10S BALLS: JIM COURIER – SOMETHING TO BE SAID FOR PUSHY PARENTS

U.S. Davis Cup captain Jim Courier is one of the most well- reasoned people in tennis, which is why he also received accolades as a TV analyst. He can offer up conservative opinions, as well as ones that go against the grain. When asked whether its possible for tennis parents both to develop a well rounded human being and tennis champion without being pushy, he said that history teaches that’s usually those parents who drove their children hard who ended up developing top players.

“I think it’s hard to get both,” he said. “ I think you’ll see just from the history of our sport in this country, which we can speak to, because [US Fed Cup captain] Mary Joe Fernandez and I lived it, there are a lot of extreme parents out there that have created some extremely good tennis players.

This is a hard sport to try to balance everything with. There are exceptions. I’m very biased when I say this – [Mary Joe and I] turned out to be pretty well-rounded people who have reasonable perspectives. That’s not always easy given the complexities of raising a child in a sport that’s not a team sport, where everything falls on their shoulders. If you want to raise a champion, I think history shows you need extreme commitment from the parents.

They’re not the parents who just watch, they’re the parents who watch and are on the court every day. They are the Yuri Sharapovs, Mike Agassis, Richard Williamses of the world who drive and drive and drive. I’m not saying [their children] are not well-rounded people, they all seem to be well-rounded now, but maybe in the heat of fire maybe they weren’t earlier in their career.”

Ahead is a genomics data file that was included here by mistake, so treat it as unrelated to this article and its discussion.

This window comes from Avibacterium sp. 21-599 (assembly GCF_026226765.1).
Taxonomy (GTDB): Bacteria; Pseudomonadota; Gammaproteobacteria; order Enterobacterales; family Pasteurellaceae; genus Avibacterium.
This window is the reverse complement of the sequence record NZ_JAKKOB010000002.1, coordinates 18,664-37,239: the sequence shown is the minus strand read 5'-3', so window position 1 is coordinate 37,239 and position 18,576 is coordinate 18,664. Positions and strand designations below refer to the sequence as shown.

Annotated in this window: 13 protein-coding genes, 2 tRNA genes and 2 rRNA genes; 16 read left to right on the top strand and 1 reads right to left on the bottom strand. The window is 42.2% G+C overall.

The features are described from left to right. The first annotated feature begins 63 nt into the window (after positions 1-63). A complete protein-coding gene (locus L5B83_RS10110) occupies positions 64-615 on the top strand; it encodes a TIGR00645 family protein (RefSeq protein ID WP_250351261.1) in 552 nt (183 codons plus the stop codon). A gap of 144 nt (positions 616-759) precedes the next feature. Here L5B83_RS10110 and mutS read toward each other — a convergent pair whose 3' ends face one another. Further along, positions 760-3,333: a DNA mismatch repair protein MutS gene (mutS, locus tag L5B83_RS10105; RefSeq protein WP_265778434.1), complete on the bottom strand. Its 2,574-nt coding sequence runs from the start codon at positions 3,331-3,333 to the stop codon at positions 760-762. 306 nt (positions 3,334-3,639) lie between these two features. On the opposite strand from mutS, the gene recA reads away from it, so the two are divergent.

Both of Fernandez and her husband Tony Godsick’s children play tournament tennis [Godsick is Roger Federer’s agent]. Fernandez says the she unexpectedly gets nervous when she watches her kids play.and is turned off when “Kids try to bully my kids, or parents get involved. I don’t remember it being quite as intense as it is now. It’s very not only competitive, but it just seems like it’s gone up so many notches in the intensity, how parents want to live through their kids. It’s the end all, be all.

My daughter is 10, my son is 8. You should see, some of these parents think it’s the finals of Wimbledon every time they go out there. I think the ideal tennis parent is someone who makes sure their children are enjoying the sport, gives them room and space, obviously support and guidance, but aren’t on top of them 24/7.”

Courier and Fernandez agreed that if a player doesn’t have high ranking in his or her section, that for parents to continue to drive them to be pros is likely a mistake.   

“You’re not going to make a living playing tennis if you’re 30 in your section.” Courier said. “At that stage it’s something more about developing character, learning about yourself, creating skill sets and traits that will translate into success in other areas of your life.”

Fernandez added: “How great it is for children to learn characteristics that they’re going to need later in life? But I think so many parents just have this false sense of what their child, the road they’re taking, what they can be. You have to start off with the well-roundedness as the principal goal. If you see your child is excelling, then that’s the time where I agree with Jim, you do need someone committed. I always tell everybody, if my dad didn’t take me to practice every day or on the weekends, sign me up for tournaments, I would have stayed home and watched cartoons. You do need that commitment and support from a parent. But to me being well-rounded is a lot more important.”

 

 

http://www.10sballs.com/2012/12/06/jim-courier-something-to-be-said-for-pushy-parents